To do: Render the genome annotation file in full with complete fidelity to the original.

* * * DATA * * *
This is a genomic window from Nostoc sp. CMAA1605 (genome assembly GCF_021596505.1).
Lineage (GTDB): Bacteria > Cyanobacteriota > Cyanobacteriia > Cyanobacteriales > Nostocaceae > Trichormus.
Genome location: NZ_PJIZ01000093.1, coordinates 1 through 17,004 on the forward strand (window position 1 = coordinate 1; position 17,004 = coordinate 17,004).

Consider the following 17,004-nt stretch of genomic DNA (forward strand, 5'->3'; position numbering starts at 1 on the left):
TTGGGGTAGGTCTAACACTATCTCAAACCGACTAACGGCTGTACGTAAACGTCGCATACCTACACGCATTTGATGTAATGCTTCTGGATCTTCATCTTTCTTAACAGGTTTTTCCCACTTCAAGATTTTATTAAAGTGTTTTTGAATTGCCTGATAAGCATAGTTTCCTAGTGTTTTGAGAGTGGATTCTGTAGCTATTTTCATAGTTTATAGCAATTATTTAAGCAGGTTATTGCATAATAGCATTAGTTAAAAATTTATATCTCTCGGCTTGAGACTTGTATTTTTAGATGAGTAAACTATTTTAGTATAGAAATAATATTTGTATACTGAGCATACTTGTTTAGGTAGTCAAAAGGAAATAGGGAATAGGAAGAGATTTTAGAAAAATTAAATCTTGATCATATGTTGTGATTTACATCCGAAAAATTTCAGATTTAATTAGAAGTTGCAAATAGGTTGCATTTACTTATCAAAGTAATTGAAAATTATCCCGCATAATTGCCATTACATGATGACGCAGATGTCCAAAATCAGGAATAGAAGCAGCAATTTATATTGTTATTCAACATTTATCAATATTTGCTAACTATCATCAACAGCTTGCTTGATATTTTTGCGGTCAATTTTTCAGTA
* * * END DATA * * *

This is a genomic window from Nostoc sp. CMAA1605 (genome assembly GCF_021596505.1).
Lineage (GTDB): Bacteria > Cyanobacteriota > Cyanobacteriia > Cyanobacteriales > Nostocaceae > Trichormus.
Genome location: NZ_PJIZ01000093.1, coordinates 1 through 17,004 on the forward strand (window position 1 = coordinate 1; position 17,004 = coordinate 17,004).

Consider the following 17,004-nt stretch of genomic DNA (forward strand, 5'->3'; position numbering starts at 1 on the left):
TTGGGGTAGGTCTAACACTATCTCAAACCGACTAACGGCTGTACGTAAACGTCGCATACCTACACGCATTTGATGTAATGCTTCTGGATCTTCATCTTTCTTAACAGGTTTTTCCCACTTCAAGATTTTATTAAAGTGTTTTTGAATTGCCTGATAAGCATAGTTTCCTAGTGTTTTGAGAGTGGATTCTGTAGCTATTTTCATAGTTTATAGCAATTATTTAAGCAGGTTATTGCATAATAGCATTAGTTAAAAATTTATATCTCTCGGCTTGAGACTTGTATTTTTAGATGAGTAAACTATTTTAGTATAGAAATAATATTTGTATACTGAGCATACTTGTTTAGGTAGTCAAAAGGAAATAGGGAATAGGAAGAGATTTTAGAAAAATTAAATCTTGATCATATGTTGTGATTTACATCCGAAAAATTTCAGATTTAATTAGAAGTTGCAAATAGGTTGCATTTACTTATCAAAGTAATTGAAAATTATCCCGCATAATTGCCATTACATGATGACGCAGATGTCCAAAATCAGGAATAGAAGCAGCAATTTATATTGTTATTCAACATTTATCAATATTTGCTAACTATCATCAACAGCTTGCTTGATATTTTTGCGGTCAATTTTTCAGTA